Kyle, taxpayer subsidies could have been used to make up the difference between higher costs (i.e. using building materials produced in America) or lower profits (i.e. reduced rent for Conde Nast). My critique is that these subsidies, if they are appropriate at all, were used to promote a private corporation’s bottom line rather than national interest.

  3. David Stanke says

    You can’t complain about American subsidies of business being bad at the same time you complain about how Chinese subsidies for their businesses make them stronger. There are some good points in this article, but a lot of unresolved contradictions.

  4. Bernie Goetz says

    Some of the foreign contracts (like the Libeskind design contract, Chinese glass contract and Calatrava design contract) are tacky and questionable. However the foreign contracts are minor compared to the billions that have been squandered on the project domestically. And the project is far from done. If Donald Trump had oversight of the project there wouldn’t have been a doubling of costs. Then again, he wouldn’t have allowed the present impractical plan to be built. The project does reveal problems with morality and competency in New York government and the Port Authority.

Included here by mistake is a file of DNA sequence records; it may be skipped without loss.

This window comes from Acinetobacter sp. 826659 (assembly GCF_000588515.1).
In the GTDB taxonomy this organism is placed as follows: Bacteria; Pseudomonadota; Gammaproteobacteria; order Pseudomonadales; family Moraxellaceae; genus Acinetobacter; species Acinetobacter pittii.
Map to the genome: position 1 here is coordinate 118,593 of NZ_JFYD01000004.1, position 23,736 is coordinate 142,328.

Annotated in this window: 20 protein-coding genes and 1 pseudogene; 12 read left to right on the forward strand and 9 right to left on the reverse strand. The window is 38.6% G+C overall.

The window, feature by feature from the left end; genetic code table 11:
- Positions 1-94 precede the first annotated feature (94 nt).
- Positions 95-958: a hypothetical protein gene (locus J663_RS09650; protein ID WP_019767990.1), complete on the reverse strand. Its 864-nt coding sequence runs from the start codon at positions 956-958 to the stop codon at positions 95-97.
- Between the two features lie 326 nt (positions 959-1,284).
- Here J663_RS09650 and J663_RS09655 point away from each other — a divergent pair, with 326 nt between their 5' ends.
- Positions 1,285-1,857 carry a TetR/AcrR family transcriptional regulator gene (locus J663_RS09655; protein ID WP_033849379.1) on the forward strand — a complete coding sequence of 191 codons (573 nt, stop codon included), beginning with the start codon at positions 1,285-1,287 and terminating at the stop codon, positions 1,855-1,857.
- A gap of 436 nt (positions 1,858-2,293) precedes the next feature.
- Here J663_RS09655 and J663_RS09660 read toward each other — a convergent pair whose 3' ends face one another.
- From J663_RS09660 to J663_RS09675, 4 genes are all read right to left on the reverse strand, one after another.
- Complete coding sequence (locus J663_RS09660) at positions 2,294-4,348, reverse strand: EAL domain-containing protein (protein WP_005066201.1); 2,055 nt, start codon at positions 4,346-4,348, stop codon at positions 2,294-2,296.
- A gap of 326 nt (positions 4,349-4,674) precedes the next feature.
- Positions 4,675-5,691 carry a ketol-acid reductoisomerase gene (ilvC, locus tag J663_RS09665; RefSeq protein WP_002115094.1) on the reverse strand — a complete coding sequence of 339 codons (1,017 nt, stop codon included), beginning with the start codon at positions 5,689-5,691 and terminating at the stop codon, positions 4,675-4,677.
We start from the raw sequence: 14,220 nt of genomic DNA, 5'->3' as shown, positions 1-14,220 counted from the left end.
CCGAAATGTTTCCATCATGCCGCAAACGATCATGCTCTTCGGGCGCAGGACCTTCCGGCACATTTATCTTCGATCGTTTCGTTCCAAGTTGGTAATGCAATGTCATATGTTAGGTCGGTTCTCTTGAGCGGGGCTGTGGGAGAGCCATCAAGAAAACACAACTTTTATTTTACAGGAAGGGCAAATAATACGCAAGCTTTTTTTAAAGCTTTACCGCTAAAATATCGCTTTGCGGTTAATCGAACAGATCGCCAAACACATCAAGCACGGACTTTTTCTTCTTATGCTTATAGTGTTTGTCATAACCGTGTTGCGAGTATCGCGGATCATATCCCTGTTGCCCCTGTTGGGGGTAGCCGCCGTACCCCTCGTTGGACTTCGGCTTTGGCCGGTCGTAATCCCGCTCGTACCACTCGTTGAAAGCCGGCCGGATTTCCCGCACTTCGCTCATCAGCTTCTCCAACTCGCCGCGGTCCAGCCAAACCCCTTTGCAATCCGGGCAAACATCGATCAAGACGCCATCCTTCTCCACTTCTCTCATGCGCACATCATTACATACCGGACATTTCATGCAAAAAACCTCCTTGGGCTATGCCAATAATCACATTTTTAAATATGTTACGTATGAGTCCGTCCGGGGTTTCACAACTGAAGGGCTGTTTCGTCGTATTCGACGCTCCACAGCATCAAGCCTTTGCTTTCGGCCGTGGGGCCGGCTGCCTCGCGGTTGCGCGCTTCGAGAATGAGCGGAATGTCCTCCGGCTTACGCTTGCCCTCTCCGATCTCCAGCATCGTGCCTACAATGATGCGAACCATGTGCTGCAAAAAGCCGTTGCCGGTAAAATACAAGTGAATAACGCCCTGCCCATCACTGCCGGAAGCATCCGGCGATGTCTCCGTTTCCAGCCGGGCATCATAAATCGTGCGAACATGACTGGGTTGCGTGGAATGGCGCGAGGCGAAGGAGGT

5. says

    The China Center mentioned in this article is owned by Vantone Holdings. We filed a freedom of information request from the Port Authority and discovered that the PA will get an percentage of sales profits from the China Center tenant. I am president of The Vantone Group New York real estate company and we are the U.S. Trademark owners of the “Vantone” name and mark. We suspect that the China Center will sublet at least one of their floors to their Chinese parent company Vantone Holdings with the Port Authorities approval and will engage in direct trademark infringement of our Vantone mark. We discovered this after a freedom of information request and were ignored. Only when we filed a lawsuit did the PA comply. The following are links from the Port Authority that have our Freedom of information requests and a copy of the executed lease.